Political pressure mounts against Carnival over Cuba trip
Cuba bars Cuban-born Americans from traveling to the island by sea
Carnival said it believes Cuba will lift its decree before May 1
That’s when the cruise company plans to set sail
BY PATRICIA MAZZEI AND CHABELI HERRERA
Carnival Corp.’s scheduled sail to Cuba — even if Cuban-born Americans
can’t buy tickets — has accomplished a rare and unintended political
feat: bipartisan agreement against the cruise company’s plans.
Some Republican and Democratic members of Congress and candidates
running for the U.S. Senate and House of Representatives told the Miami
Herald on Friday that Carnival shouldn’t transport passengers to the
island while Cuba maintains its policy barring native Cubans from
traveling by sea to their country of birth.
Asked about the mounting political pressure, a Carnival spokesman said
Friday afternoon that the company hopes Cuba will lift its decree before
the ship’s departure.
“We continue to believe that Cuba will allow Fathom to travel there in
the same way charter aircrafts do today before we sail there on our
inaugural cruise on May 1, based on our ongoing discussions with Cuban
officials,” Carnival spokesman Roger Frizzell said in a statement.
“We appreciate and understand the concerns being voiced, and we are
hopeful this will be resolved before we ever sail.”
According to current regulations, Cuban-born Americans can travel to
Cuba on airplanes.
Opposing the trip were four Senate candidates (Republicans Carlos Beruff
of Sarasota, Rep. Ron DeSantis of Ponte Vedra Beach, Lt. Gov. Carlos
Lopez-Cantera and Democratic Rep. Alan Grayson of Orlando), Miami’s
three Republicans in the U.S. House (Reps. Carlos Curbelo, Mario
Diaz-Balart and Ileana Ros-Lehtinen), and Curbelo’s two Democratic
rivals (former Rep. Joe Garcia and Annette Taddeo).
“Carnival should not sail to Cuba until the ban on Cuban-born passengers
is lifted,” Grayson told the Herald in a phone interview. “I would not
forbid Carnival to sail through public action, but I would heavily
discourage it and try to persuade Carnival not to sail to Cuba until the
policy is changed.”
Through a spokesman, the Cuban-born Beruff said in a statement that
Carnival should “stop all trips to Cuba.” “Since when do we let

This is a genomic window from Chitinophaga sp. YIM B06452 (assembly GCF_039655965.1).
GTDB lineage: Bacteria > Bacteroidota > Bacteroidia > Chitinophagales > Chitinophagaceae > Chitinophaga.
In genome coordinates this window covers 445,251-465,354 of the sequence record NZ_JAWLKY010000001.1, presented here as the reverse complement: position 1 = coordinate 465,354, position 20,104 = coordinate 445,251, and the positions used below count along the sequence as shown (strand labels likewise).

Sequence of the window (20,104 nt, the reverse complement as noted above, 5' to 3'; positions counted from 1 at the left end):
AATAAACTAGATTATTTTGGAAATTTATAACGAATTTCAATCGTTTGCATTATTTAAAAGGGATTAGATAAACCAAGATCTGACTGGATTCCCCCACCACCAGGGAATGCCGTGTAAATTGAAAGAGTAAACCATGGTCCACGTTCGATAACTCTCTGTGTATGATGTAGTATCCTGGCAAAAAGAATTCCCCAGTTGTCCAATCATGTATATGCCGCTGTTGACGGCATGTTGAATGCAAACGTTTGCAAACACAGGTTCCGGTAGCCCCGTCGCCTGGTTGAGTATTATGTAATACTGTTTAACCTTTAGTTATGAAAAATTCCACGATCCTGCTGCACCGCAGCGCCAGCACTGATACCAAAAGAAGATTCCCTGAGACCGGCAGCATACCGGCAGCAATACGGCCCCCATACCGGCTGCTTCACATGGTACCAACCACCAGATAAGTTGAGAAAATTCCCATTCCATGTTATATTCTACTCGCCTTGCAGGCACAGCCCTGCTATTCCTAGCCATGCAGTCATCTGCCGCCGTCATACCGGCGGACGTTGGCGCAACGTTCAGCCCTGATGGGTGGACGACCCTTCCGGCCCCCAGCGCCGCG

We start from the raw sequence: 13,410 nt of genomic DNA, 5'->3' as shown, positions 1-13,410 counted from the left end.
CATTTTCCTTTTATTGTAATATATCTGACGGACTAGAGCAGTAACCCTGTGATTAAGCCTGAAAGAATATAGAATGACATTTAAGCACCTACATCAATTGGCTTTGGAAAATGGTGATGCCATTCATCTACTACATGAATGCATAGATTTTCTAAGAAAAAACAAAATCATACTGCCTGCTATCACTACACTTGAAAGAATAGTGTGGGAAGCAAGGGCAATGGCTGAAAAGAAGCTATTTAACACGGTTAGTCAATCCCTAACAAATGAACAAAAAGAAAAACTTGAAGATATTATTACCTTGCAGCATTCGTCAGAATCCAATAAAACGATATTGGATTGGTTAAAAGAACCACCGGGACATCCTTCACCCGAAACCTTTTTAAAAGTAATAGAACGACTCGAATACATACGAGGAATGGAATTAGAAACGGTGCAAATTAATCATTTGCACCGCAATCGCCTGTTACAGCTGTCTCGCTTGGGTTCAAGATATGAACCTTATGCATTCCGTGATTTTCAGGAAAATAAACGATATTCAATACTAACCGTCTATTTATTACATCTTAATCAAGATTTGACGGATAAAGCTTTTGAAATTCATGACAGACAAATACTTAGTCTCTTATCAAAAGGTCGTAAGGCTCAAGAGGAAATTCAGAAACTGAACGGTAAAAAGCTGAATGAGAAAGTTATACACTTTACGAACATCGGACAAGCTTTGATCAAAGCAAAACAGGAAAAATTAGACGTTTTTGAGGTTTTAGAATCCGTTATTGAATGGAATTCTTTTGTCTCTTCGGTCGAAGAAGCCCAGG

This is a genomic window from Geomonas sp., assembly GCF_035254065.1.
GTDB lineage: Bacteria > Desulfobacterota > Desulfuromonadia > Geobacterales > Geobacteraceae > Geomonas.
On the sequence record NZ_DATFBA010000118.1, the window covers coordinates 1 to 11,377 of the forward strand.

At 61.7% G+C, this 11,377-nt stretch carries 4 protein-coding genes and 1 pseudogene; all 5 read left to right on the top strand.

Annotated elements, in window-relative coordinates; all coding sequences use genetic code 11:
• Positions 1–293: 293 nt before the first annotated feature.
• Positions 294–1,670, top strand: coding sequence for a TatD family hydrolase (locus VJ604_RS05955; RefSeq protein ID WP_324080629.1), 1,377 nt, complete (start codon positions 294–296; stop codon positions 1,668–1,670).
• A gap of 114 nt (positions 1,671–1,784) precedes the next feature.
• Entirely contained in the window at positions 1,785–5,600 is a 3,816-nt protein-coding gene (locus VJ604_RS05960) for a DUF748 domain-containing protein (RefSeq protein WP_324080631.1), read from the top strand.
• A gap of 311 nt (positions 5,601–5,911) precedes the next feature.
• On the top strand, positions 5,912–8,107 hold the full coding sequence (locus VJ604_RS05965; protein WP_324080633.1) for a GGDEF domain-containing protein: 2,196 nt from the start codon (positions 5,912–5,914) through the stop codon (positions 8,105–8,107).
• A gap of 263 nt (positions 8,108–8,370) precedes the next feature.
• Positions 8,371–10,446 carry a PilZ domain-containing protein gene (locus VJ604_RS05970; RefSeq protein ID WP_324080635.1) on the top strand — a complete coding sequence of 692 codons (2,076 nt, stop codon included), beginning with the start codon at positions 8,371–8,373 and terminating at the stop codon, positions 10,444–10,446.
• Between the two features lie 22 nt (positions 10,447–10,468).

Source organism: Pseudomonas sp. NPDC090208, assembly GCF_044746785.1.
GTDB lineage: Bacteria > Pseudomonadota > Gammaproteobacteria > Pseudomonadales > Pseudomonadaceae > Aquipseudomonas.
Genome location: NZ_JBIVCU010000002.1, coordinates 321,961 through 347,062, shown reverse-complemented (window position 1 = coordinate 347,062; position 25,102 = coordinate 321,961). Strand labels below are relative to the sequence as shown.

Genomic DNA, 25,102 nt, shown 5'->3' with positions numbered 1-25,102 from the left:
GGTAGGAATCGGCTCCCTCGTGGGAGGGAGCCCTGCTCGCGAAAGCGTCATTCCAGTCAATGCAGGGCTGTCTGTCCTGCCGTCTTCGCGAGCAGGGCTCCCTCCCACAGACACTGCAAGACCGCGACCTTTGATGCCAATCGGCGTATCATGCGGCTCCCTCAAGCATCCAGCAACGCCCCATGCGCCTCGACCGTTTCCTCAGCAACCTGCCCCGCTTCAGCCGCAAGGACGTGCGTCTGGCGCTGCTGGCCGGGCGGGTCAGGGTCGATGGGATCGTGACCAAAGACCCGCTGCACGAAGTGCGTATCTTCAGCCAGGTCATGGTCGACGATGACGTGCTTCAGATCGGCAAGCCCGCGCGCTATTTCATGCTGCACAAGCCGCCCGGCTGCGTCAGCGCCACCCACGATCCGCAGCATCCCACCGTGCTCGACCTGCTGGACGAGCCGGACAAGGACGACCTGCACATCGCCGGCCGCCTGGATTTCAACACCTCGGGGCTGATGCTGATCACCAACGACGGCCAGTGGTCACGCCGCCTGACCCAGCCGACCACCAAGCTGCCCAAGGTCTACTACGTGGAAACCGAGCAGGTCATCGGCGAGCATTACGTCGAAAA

Communist dictators tell us what to do?” In a statement, DeSantis said
that the U.S. has given unilateral concessions to Cuba, and “the last
thing we need is for these concessions to compromise the values of our
country.” Lopez-Cantera, whose father was born in Cuba, called the trip
a “fiasco” and said agreeing to Cuba’s policy would be “bad business.”
A spokeswoman for a fifth Senate candidate, Republican Rep. David Jolly
of Indian Shores, near Tampa, said the U.S. should “demand a reversal of
the regime’s position” but would not directly comment on whether
Carnival should cancel its trip. The same was true for Republican
defense contractor Todd Wilcox of Orlando, who is also running for Senate.
The Doral-based cruise company faces significant backlash, including
local protests and a lawsuit, over the trip, planned for the company’s
new Fathom brand. Miami-Dade County Mayor Carlos Gimenez, a Cuban-born
Republican in a nonpartisan post, called on Carnival earlier this week
to cancel its plans — and asked county attorneys to find out whether
Carnival’s booking policy is discriminatory under a county ordinance
protecting human rights. Carnival sails from PortMiami, a county facility.
On Friday, the county’s Community Relations Board and Hispanic Affairs
Advisory Board both wrote to Carnival asking it to reconsider its plans.
That politicians like Curbelo, Diaz-Balart and Ros-Lehtinen, all vocal
critics of Obama’s Cuba rapprochement, would insist on keeping Carnival
from sea is hardly surprising. Ros-Lehtinen gave several interviews
decrying the plans. Curbelo posted on Twitter last week that engaging
Cuba “shouldn’t require discriminating against Americans.”
“When you make deals and provide concessions to a murderous, brutal
dictatorship, they do not raise their standards,” Diaz-Balart told the
Herald in a statement Friday. “Instead, they make you lower yours.”
That the three Republicans would be joined by Democrats Garcia and
Taddeo, promoters of the White House’s policy, is more noteworthy.
Taddeo, who is Colombian American, weighed in even before Secretary of
State John Kerry told the Herald on Thursday that it was wrong for Cuba
to exclude Cuban-born Americans from sailing to the island. In a
statement Wednesday, Taddeo urged Carnival to follow in the footsteps of
its competitor Norwegian Cruise Lines, which stopped travel to Tunisia
after that country barred Jewish passengers from disembarking at port.
“I encourage Carnival to follow the example set by Norwegian and refuse
to cooperate with a policy that singles out and discriminates against
one group of Americans,” said Taddeo, who also wrote to Treasury
Secretary Jack Lew asking him to push Cuba to “see the error in this
“Discrimination is discrimination, and we should never tolerate
governments who discriminate under the guise of policy for anyone, not
for sexual orientation, race, creed, or national origin,” Garcia said in
a statement to the Herald.
Both Curbelo and Garcia are sons of Cuban exiles, though they usually
disagree on Cuba policy, with Garcia — once a hard-liner — favoring far
closer U.S. ties. Taddeo’s position has also evolved, from her support
for the U.S. trade embargo in 2008 to her current support for lifting
the embargo and for Obama’s recent Havana trip.
Source: Political pressure mounts against Carnival over Cuba trip |
Miami Herald –